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Millennial Misconception

The Hype Is Here

In the marketing world, it’s hardly news that millennials are a valuable demographic. In fact, the Google search for “how to market to millennials” brings up more than 2.2 million results. The hype is huge, and everyone from car companies to big banks are jumping on the bandwagon and trying to capture this age group.

However, despite the acknowledgment that millennials are a powerhouse, certain brands have yet to develop strategies on how to capture this audience. Having a “that’s not us” mindset about who their audience is, many premium brands have misconceptions about who exactly a millennial is and how they could possibly be essential to future growth. “Millennial” has become a buzzword rife with less-than-favorable connotations: a stereotype of Snapchat-taking, Kardashian-loving, entitled hipsters who still live at home.

Even brands that don’t count millennials as their primary audience would be remiss if they didn’t consider them in tertiary tactics. Why? Well, millennials are growing up.

 

Adulting

The largest generation in American history is about to move into its prime spending years. A millennial is generally considered to be an individual born from 1980 to 1997, roughly between the ages of 18 and 35. At this point in time, there are no millennials who aren’t actually adults.  It is estimated they’ll be spending $200 billion annually in 2017 and $10 trillion over their lifetimes as consumers.  As millennials begin to climb up the corporate ladder, settle into long term relationships, and grow into adulthood, their spending habits shift from purchasing overpriced craft brews to purchasing first-time home mortgages.

Even if this demographic doesn’t currently make up the core audience of a brand’s target base, to survive and thrive, a brand must prime their marketing strategies in order to stay relevant in the long term.

 

Emoji Wasteland

Despite the economic bounty, many premium brands don’t see their brand voice aligning with this demographic ­­– believing that the only way cater to millennials is by creating Beyoncé memes and and emoji-riddled tweets. However, this kind of pandering is not a sound strategy and can send marketers pretty far off the mark. In fact, many millennials could see this as trying too hard – like a parent who tries cringeworthily to use slang. Not the image a brand wants to portray.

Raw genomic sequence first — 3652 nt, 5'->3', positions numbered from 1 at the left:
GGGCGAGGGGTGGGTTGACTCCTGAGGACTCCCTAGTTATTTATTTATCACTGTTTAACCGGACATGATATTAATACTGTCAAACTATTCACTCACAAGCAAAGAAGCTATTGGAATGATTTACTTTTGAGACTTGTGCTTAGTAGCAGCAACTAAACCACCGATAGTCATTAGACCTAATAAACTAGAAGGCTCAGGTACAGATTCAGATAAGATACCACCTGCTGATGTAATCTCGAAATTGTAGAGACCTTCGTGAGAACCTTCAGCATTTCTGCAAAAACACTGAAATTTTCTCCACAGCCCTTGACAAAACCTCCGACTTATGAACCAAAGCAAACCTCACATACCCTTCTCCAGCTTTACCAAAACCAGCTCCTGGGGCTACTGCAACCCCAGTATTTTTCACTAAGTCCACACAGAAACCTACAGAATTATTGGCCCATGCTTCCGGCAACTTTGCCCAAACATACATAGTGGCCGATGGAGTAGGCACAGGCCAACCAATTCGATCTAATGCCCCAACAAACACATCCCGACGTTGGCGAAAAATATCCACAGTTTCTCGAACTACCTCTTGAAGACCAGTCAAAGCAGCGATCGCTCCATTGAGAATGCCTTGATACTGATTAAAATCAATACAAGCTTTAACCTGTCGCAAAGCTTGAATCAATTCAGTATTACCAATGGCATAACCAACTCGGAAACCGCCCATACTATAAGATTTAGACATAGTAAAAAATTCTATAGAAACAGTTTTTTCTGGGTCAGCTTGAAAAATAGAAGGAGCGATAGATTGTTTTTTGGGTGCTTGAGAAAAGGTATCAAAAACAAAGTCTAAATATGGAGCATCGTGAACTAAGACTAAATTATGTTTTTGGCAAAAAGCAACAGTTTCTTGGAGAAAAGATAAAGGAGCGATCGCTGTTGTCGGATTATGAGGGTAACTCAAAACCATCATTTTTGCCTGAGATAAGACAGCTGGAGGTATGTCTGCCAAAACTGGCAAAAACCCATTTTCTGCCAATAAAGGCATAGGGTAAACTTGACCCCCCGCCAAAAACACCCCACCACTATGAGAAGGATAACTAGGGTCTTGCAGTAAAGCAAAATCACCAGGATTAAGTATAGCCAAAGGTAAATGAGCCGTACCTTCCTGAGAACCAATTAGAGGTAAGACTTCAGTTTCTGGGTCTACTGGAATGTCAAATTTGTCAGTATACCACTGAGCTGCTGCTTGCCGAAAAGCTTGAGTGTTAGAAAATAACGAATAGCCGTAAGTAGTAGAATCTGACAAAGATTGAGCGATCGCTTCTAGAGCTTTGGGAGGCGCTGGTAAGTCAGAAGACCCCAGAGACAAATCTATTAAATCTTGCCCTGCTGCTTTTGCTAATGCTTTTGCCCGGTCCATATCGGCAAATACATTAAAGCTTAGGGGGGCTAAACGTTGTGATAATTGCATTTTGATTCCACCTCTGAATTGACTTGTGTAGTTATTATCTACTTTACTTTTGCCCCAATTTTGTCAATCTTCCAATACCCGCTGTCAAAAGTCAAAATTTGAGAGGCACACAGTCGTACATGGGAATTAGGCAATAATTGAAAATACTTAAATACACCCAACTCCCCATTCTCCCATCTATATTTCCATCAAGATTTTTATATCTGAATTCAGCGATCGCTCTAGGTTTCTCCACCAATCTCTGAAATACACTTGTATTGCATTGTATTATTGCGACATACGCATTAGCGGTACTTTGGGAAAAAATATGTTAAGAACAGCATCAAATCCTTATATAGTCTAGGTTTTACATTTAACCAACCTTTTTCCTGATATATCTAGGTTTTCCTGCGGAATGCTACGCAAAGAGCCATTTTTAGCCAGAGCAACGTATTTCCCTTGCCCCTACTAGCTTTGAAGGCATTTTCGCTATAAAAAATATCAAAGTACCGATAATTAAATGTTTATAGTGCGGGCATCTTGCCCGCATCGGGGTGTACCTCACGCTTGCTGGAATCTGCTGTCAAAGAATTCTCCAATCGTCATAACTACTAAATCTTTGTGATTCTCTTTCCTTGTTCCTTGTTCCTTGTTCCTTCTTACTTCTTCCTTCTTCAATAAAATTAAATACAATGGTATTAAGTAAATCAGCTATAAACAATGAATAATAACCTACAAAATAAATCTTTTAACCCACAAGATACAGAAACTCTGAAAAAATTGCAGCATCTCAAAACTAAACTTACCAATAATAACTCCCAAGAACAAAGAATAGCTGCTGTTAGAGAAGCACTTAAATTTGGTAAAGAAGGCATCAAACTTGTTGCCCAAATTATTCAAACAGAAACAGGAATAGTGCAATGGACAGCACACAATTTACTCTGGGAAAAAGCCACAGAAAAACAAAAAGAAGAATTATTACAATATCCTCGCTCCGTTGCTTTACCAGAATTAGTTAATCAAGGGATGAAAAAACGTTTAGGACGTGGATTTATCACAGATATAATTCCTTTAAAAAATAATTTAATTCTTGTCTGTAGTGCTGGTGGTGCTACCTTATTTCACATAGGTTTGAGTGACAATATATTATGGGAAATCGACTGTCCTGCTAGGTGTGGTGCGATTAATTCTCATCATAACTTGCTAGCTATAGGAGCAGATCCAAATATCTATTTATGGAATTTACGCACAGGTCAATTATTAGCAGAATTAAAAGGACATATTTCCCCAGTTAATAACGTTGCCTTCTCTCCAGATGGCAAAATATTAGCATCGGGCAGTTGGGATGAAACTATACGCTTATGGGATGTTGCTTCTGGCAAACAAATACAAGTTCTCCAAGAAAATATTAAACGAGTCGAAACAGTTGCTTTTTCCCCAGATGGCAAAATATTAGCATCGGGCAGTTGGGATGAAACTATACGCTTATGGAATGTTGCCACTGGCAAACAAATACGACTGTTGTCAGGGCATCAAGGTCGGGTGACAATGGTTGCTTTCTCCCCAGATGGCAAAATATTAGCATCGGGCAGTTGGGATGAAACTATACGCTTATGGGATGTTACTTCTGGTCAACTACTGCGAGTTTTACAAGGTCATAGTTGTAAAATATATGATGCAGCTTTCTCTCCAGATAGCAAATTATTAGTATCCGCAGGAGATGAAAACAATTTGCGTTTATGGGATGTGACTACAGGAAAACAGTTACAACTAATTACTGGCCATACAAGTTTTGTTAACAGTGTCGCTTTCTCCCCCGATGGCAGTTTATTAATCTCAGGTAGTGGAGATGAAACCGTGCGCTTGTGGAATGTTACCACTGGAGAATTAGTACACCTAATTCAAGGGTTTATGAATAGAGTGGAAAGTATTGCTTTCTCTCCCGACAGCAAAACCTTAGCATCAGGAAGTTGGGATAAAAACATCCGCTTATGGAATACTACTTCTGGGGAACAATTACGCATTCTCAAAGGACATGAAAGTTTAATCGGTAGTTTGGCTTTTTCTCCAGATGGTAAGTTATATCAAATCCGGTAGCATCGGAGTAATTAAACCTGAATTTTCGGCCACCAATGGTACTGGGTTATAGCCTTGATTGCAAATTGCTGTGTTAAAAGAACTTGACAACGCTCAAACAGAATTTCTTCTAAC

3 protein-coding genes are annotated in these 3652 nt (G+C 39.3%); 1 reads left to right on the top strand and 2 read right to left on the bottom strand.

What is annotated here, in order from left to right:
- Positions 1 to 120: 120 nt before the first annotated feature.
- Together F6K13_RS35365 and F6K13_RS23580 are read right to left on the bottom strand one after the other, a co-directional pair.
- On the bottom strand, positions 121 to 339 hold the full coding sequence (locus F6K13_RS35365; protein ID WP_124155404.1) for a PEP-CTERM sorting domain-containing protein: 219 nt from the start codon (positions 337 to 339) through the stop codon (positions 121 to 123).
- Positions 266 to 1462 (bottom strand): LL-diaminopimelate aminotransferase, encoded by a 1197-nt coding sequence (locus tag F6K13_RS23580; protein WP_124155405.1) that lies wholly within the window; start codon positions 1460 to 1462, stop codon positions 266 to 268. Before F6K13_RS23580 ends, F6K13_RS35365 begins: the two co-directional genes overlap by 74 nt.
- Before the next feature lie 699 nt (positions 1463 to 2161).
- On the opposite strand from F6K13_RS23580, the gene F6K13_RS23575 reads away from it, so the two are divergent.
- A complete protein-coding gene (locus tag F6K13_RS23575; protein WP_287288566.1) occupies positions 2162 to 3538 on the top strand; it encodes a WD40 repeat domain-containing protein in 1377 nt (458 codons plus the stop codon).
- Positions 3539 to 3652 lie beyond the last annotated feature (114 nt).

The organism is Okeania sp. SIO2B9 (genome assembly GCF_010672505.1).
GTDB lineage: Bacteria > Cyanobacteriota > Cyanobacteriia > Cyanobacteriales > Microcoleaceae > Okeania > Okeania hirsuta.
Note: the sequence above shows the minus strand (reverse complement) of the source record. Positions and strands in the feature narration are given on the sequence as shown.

So how does a premium brand market to this desirable generation without losing their brand identity?

Top Strategies:

  1. Be visible. As marketers, we are familiar with the phrase, “mobile first.” But nowhere does this phrase ring more true when talking about Millennials. For brands to be seen by millennials, not only must they have a strong digital presence, but they must have a strong mobile strategy.
  2. Be easy. Speed and ease of use is paramount for marketers looking to connect with Millennials online. Google reports that 70% of smartphone users who switch to another site or app did so because load time was too long, and 67% switch if there are too many steps to get information. There is a reason why user experience has continued to play a larger and larger role in digital marketing. To ensure that users engage with the brand, marketers need to simplify processes, anticipate needs, and ensure that a site’s load time is minimal.
  3. Be valuable. The economy has forced millennials to delay large purchases and demand a new level of value from the brands they engage with. This means that markers must demonstrate how their brand enhances life experience and value beyond just the product’s service. For instance, Nestle Toll House (noting that their loyal bakers were aging out of the category and younger bakers weren’t replacing them at the same pace) reinvented their entire digital strategy in order to adapt. Nestle shifted from traditional seasonal marketing campaigns to creating a robust YouTube baking channel to help today’s modern baker in the moment they were seeking recipes and inspiration. Nestle saw that Toll House could play a role as a friend and partner in the kitchen. The result: 17+ million unique modern bakers reached since 2015 through YouTube TrueView ads. YouTube TrueView view-through rates for Nestle’s”Bake My Day” series are 43% above the CPG benchmark

Though these strategies will help a premium brand engage with millennials without having to be fluent in emoji, they are also strategies that are recommended for more than just the 18- to 33-year-old demographic. Smart marketing strategies complement an audience’s everyday life habits, and in this digital age, many of those habits are shifting to be primarily online for audiences of all ages.

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